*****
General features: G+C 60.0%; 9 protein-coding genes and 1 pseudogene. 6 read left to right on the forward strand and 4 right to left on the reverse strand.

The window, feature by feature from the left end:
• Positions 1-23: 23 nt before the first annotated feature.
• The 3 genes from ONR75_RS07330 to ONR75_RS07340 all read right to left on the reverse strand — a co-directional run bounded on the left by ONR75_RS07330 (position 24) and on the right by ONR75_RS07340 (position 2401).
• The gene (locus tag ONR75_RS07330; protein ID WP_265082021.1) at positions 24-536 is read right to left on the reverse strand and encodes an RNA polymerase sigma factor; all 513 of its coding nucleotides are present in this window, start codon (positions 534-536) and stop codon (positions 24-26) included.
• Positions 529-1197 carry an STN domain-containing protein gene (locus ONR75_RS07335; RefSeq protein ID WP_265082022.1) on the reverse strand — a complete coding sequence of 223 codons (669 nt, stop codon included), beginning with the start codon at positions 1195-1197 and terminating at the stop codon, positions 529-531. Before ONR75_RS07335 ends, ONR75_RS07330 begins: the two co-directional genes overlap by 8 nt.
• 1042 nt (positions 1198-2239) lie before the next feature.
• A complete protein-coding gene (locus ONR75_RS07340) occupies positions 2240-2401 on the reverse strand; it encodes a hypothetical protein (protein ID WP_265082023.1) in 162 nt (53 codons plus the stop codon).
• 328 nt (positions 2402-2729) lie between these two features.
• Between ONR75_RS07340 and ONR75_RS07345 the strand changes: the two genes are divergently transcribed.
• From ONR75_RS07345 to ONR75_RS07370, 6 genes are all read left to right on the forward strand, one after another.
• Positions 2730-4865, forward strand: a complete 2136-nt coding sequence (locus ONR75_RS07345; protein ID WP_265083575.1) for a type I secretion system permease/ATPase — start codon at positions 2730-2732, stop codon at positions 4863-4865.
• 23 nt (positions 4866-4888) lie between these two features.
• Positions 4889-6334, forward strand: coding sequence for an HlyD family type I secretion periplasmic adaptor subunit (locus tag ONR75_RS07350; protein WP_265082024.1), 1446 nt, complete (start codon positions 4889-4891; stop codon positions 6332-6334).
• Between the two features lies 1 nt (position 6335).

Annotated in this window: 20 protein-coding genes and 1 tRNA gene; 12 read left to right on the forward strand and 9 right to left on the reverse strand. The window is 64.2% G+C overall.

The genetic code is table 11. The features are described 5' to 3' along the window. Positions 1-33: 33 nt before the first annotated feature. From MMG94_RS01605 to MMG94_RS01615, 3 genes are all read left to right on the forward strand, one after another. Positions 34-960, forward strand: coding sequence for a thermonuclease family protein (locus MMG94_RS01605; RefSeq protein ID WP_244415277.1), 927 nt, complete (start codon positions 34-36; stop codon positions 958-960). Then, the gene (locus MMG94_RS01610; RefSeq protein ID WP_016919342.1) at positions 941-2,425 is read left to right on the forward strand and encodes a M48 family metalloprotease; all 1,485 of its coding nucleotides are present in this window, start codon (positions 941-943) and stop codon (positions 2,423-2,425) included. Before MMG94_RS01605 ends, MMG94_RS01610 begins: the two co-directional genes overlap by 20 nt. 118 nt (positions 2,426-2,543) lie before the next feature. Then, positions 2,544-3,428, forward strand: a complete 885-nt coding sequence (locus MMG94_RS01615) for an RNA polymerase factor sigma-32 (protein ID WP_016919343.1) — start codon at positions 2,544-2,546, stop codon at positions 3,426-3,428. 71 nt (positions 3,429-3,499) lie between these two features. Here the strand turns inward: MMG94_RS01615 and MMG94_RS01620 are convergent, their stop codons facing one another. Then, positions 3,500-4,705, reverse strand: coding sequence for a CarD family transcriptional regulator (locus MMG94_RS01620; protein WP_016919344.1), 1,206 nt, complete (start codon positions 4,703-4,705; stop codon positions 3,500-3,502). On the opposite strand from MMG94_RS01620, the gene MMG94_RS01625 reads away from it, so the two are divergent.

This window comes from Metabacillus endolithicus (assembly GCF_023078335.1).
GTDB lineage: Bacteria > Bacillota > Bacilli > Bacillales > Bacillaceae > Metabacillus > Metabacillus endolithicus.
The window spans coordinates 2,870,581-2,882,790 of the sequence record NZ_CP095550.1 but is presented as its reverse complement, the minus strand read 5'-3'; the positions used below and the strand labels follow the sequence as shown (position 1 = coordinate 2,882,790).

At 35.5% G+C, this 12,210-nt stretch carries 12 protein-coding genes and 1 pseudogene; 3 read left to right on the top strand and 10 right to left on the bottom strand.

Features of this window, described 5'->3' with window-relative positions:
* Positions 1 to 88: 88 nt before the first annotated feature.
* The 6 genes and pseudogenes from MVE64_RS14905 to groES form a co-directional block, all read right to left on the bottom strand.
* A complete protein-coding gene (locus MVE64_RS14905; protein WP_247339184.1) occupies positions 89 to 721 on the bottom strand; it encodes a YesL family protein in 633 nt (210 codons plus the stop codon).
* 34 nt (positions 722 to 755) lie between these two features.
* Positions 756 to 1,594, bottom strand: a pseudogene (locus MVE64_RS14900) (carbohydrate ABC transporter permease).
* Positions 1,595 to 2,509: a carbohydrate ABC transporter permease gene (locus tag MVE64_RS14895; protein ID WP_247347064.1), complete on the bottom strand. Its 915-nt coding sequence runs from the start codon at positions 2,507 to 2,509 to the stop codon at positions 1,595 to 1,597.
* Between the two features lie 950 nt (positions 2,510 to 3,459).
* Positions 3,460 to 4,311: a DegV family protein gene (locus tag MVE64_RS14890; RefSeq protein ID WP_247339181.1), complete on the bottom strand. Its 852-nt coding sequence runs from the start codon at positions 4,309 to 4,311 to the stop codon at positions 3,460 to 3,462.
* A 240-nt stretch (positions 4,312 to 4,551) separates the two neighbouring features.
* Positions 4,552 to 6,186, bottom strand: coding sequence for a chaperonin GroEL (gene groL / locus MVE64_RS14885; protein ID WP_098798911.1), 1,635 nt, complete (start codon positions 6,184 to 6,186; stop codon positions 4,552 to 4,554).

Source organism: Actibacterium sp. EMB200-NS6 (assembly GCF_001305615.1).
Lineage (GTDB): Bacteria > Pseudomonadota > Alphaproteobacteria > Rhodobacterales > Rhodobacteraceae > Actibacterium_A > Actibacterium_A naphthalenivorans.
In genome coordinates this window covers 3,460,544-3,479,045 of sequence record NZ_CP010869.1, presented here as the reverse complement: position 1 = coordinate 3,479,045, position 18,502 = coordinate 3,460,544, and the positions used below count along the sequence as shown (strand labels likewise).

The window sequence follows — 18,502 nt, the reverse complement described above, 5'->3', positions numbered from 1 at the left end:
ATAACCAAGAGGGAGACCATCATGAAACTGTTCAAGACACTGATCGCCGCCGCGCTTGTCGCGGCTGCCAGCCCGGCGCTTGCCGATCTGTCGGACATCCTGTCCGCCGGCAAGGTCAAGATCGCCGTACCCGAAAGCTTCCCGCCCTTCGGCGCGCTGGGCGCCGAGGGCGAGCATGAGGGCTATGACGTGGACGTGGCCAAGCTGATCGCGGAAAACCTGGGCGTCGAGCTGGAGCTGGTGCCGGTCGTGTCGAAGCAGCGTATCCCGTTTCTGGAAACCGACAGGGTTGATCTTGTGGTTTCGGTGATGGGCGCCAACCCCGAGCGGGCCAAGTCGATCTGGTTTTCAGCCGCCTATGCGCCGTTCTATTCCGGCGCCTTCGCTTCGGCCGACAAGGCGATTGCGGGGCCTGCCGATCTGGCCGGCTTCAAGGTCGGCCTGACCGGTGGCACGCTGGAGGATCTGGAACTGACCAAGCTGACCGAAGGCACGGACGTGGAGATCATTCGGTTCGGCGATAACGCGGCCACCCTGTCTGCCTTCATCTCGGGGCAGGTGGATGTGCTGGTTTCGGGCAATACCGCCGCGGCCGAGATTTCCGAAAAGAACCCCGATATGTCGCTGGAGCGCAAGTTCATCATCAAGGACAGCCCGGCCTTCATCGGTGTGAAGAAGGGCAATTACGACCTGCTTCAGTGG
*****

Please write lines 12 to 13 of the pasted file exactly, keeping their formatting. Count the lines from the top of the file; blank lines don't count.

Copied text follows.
• Positions 2730-4865, forward strand: a complete 2136-nt coding sequence (locus ONR75_RS07345; protein ID WP_265083575.1) for a type I secretion system permease/ATPase — start codon at positions 2730-2732, stop codon at positions 4863-4865.
• 23 nt (positions 4866-4888) lie between these two features.